Thursday, September 27, 2012

Of Lesser White-fronted Geese and more

I spent a cold night in Lakselv, so was looking forward to the day, which promised to be a good one judging by the amount of blue sky I could see from inside the tent. My first stop on the way north from Lakselv was the Stabbursneset headland and Valdakmyra marsh in the Porsanger Fjord, an important staging area for the Lesser White-fronted Goose. I found the usual wetland species at the marsh, such as Mallard, Wigeon, and Greylag Goose, as well as some species still somewhat unfamiliar to me, such as Pintail and Common Shelduck. I also saw my first Grey Herons for the trip. I also made a short trip of a few kilometers to Stabbursdalen valley, where the world's most northerly pine forest occurs. Though the forest was quiet, i did get to see some species close up, such as Siberian Jays, Bramblings and Willow Tits, as well as a pair of Red Squirrels. 

Siberian Jay in the Stabbursdalen valley

Back at the headland at Stabbursneset, which overlooks the southern end of the Porsanger Fjord, i met Tomas and Ingar, both ornithologists who were there to undertake various bird surveys, including a population count of the Lesser White-fronted Goose. This species, which had not yet arrived at the headland and marsh from their breeding grounds, is unfortunately in decline. Tomas mentioned that the number of pairs returning each year to the Porsanger Fjord was decreasing each year; the last counting being shockingly low. What makes it tricky finding out the reasons for the decline, is that no one really knows where these birds spend the winter once they leave the fjord after their short stay. And so it was that I did not get to see the Lesser White-fronted Goose, as I could not afford to wait until their arrival, but I was more concerned about their future survival than adding the species to my life list.

It was great experience chatting to Tomas and Ingar, and learning more about Norwegian bird life and research from such dedicated field ornithologists. To top it all, we were rewarded with great views of a Gyr Falcon flying by, before making a dashing attempt at harassing a flock of Hooded Crows on the marshland. With time running short, I had to leave if I was going to make it too my next destination, the town of Alta. Moving further north along the western side of the fjord i spotted Goosanders, Red-breasted Mergansers, Greylag Geese, Common Eiders and White-tailed Eagle. At some fresh water lakes to the west of the fjord I found my first Slavonian Grebe, in non-breeding plumage. A little further I was pleased to find more grebes, especially since they were still in breeding plumage and feeding their young. I spent quite some time here, when I should have been off cycling! Before I could leave, Tomas and Ingar arrived; they had driven the same route to conduct some surveys. So we spent some more time discussing birds while watching the adult grebes dive for food to feed their hungry offspring.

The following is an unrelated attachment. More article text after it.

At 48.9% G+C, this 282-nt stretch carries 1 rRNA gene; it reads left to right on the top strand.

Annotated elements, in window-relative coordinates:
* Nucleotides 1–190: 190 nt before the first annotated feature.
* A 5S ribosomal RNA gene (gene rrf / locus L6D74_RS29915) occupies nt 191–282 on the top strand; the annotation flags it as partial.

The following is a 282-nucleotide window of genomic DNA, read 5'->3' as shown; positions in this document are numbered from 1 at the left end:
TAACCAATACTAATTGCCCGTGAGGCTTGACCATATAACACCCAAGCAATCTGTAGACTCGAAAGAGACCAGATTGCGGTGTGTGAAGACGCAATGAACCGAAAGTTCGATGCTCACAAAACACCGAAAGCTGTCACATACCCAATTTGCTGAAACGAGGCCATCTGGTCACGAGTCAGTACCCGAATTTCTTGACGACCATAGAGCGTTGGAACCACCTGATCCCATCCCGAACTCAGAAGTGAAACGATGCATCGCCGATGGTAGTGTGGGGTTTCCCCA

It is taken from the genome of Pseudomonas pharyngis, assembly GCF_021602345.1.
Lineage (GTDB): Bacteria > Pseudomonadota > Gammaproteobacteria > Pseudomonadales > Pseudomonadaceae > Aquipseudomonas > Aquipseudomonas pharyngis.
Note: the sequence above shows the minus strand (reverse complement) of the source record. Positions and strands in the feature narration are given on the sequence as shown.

Slavonian grebes, sometimes also referred to as Horned Grebes

Later that afternoon at a small town called Olderfjord, I passed the turn-off to Nordkapp, probably the most popular site in Norway for touring cyclists to start or end their journeys. It was nearly a 300 km detour so I resisted the temptation to see what Nordkapp looked like, and continued west to Alta. I passed some areas with rolling hills that were perfect for Rough-legged Buzzards, which were seen regularly when it was not raining! 

Should i go or not? I skipped the chance to visit Nordkapp to save time
Great habitat for Rough-legged Buzzards on the road to Alta

After arriving in Alta, I made a beeline for the public library to check emails, so I could make contact with my host, Stig-Martin. I eventually ended up in the Barila Pub across from the library, as the latter had no internet service for the day. I soon realised that my host lived 25 km outside of town, and I would have to take the same road I had just cycled to get to his place! My dismay at this realisation was noticed by an Alta resident who was visiting the pub with her friends. She kindly offered to drive me to Stig’s place, an offer i could not refuse considering that I had already cycled 90 km for the day. After checking again that she was okay making a 40 km plus detour to drop me off, we were loading my bike and panniers into her Toyota Hi-Ace. Once again, i was overwhelmed by the friendliness and helpfulness of the people I have met on this journey. There is a lot of good in this world, if we choose to see it. How we see this world depends on how we choose to see it – choose to see the bright side and the bright side will find you. 

Stig was a great host, who prepared a great ‘cyclist’s dinner’ with rice, egg and sausage scrammed together. His humour was fantastic and I enjoyed his stories about being hungry while touring, something I could easily relate too after being in the saddle for over a month… 

Watch out for these guys in Olderfjord if you plan to visit Nordkapp!

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